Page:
“Man is not free unless government is limited. There’s a clear cause and effect here that is as neat and predictable as a law of physics: As government expands, liberty contracts,” said President Ronald Reagan in his farewell address.
Reagan’s words ring as true today as they did when he first uttered them. But his wise words haven’t stopped government in both Washington and Austin from constantly expanding. After all, words are just words. And in the meantime, Texans are hit year-after-year with skyrocketing property tax increases.
Conservatives in Texas have won some victories against government growth, particularly by embedding a spending limit in the state constitution.
Article VIII of the Texas Constitution reads:
“In no biennium shall the rate of growth of appropriations from state tax revenues not dedicated by this constitution exceed the estimated rate of growth of the state’s economy. The legislature shall provide by general law procedures to implement this subsection.”
Sounds good, and it is…relatively speaking.
The provision has undeniably served as a shield against rampant spending, sparing Texans from the fiscal crises our neighbors in other states have suffered as their governments grew beyond their citizens’ means. But due to the statutory definition of “estimated growth of the state’s economy,” Texas taxpayers haven’t been protected at the rate they should have.
That’s because the current spending limit is only growth-resistant, not growth-proof. And there’s a pretty big difference.
Like the difference between a water-resistant watch, which might survive a quick dunk, and a waterproof one made for diving, Texas’ current statutory spending limit holds government growth back but does not ensure government does not grow in size, relative to the people it serves.
The current statutory spending limit uses the growth-resistant standard of “personal income growth” rather than the growth-proof combination of population and inflation. This laxed limit has allowed Texas government to grow faster than it should. By using “personal income growth,” the question shifts from whether government should expand, relative to the people, to how much more government the politicians think taxpayers can afford.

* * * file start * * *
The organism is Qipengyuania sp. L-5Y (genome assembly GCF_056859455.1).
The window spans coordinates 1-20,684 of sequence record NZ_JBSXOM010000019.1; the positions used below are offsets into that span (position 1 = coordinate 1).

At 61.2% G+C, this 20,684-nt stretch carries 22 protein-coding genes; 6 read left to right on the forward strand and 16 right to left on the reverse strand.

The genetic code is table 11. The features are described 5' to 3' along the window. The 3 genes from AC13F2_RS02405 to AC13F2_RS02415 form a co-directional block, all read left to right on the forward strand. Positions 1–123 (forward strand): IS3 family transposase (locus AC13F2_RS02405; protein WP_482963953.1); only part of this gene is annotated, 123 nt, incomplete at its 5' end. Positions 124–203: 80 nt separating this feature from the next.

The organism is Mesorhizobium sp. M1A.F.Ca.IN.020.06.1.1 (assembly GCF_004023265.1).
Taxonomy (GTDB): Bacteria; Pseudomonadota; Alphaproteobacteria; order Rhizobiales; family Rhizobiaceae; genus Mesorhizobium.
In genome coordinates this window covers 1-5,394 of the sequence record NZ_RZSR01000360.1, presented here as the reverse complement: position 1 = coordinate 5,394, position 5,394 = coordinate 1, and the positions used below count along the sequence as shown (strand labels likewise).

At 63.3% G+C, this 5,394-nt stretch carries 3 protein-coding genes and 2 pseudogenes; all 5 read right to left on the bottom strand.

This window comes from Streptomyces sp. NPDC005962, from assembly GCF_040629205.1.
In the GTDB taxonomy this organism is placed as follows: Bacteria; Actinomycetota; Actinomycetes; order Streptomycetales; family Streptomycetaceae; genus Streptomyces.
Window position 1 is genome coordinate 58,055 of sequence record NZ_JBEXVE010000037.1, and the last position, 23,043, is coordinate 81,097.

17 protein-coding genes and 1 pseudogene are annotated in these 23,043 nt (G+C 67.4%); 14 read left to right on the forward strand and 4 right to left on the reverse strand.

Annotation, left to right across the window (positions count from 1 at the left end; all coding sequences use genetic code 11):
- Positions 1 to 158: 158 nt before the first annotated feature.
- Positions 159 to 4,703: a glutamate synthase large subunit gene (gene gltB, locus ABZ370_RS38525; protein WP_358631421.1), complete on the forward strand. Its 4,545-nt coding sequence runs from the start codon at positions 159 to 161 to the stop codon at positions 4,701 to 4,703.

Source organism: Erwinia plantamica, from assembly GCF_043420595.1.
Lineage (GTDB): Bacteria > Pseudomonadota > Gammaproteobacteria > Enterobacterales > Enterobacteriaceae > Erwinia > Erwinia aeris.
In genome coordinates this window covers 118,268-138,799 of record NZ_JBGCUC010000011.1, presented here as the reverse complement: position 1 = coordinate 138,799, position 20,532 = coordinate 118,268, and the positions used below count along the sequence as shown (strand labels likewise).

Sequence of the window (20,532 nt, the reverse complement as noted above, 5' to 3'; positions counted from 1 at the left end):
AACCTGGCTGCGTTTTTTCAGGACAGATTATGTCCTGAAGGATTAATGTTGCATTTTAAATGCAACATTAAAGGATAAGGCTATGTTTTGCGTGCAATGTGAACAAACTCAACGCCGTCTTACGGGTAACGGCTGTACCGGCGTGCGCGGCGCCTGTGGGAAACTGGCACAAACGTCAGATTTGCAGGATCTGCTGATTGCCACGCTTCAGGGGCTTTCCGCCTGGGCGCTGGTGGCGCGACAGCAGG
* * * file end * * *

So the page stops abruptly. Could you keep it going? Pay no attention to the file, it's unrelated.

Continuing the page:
That larger government has brought with it an increasing attack on Texans who face the prospect of both paying more to the government and having more of their rights restricted by it.
Since fiscal year 2004, the state budget has grown 11.8 percent over population and inflation. Had a stronger constitutional spending limit been applied then, Texans would have saved an estimated 29-37 percent off the current FY 2016–2017 state budget.
That’s 29-37 percent of the budget that could be dedicated to property tax relief.
It’s not just economists and budget researchers who believe Texas’ spending limit should be strengthened, everyday Texans do too.
In 2012 a Republican Party primary ballot proposition won the support of a staggering 94 percent of voters and in 2016 Texas GOP delegates voted at the convention to adopt the following platform planks by 93 percent and 96 percent respectively.
“Spending Limitations– Amend the Texas Constitution and state statute with a stricter spending limitation based on population growth and inflation and apply the new limit to all General Revenue and General Revenue-dedicated state spending.
Two-Thirds Vote– Require a two-thirds vote to override the constitutional spending limit.”
But while the data—and the will of Republican Party activists—are abundantly clear, legislative efforts have been killed in the Texas House.
During the special session last summer, Gov. Greg Abbott called on the Texas Legislature to strengthen the state’s spending limit and the Texas Senate passed legislation to do so. But though the chairman of the Texas House Republican Caucus was carrying the legislation, a minority of his own caucus broke ranks and voted with Democrats to successfully defeat it.
Texans must demand the Texas Legislature strengthen the state’s spending limit and dedicate the savings to property tax relief. Tax relief can only happen if government spending is controlled, and that can only happen if we ensure the size and scope of government does not expand relative to the people.